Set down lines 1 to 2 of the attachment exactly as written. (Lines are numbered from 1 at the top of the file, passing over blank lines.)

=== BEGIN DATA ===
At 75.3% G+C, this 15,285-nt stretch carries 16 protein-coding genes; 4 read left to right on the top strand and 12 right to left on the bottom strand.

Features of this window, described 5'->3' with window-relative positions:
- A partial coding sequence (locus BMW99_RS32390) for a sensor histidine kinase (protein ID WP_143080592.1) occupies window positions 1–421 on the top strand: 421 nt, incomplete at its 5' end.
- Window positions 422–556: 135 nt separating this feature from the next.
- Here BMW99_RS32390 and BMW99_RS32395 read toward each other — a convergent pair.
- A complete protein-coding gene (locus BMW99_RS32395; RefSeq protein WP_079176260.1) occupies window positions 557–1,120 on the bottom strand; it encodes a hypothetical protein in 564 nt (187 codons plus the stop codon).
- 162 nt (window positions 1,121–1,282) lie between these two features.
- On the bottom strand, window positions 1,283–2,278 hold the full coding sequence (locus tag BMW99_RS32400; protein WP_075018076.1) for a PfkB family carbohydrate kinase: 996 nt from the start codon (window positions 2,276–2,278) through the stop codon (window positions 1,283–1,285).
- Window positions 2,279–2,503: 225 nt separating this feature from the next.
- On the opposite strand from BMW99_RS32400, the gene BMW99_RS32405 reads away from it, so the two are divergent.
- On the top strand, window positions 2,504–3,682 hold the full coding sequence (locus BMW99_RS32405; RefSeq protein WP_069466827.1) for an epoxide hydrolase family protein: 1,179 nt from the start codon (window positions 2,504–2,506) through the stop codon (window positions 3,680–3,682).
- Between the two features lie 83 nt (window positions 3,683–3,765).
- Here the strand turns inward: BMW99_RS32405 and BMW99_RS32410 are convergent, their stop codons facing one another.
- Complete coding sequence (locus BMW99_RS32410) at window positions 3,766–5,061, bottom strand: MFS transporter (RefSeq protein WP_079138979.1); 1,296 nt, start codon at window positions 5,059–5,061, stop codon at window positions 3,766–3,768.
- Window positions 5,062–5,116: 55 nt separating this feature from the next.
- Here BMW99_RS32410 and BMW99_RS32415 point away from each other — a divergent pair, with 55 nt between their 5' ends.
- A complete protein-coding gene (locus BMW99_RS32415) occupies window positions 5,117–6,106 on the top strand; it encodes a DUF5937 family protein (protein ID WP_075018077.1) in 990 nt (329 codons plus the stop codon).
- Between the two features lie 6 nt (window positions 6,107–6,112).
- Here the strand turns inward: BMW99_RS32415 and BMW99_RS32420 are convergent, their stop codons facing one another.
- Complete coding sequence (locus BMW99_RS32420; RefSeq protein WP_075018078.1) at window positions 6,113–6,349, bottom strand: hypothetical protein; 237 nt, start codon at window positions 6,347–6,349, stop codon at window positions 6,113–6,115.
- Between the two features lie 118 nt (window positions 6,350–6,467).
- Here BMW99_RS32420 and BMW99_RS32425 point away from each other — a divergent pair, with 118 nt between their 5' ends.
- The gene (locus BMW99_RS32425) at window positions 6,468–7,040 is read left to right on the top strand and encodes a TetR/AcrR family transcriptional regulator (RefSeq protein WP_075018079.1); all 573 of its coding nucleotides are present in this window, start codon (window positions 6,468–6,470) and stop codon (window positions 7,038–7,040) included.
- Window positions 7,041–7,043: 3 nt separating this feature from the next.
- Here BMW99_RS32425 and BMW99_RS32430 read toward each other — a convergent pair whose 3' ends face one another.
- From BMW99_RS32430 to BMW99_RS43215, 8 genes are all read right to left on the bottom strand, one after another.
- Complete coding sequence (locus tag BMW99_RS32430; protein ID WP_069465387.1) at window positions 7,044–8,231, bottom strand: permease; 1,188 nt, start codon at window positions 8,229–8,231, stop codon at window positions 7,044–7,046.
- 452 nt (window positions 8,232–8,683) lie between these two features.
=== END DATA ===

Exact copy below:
At 75.3% G+C, this 15,285-nt stretch carries 16 protein-coding genes; 4 read left to right on the top strand and 12 right to left on the bottom strand.

Features of this window, described 5'->3' with window-relative positions: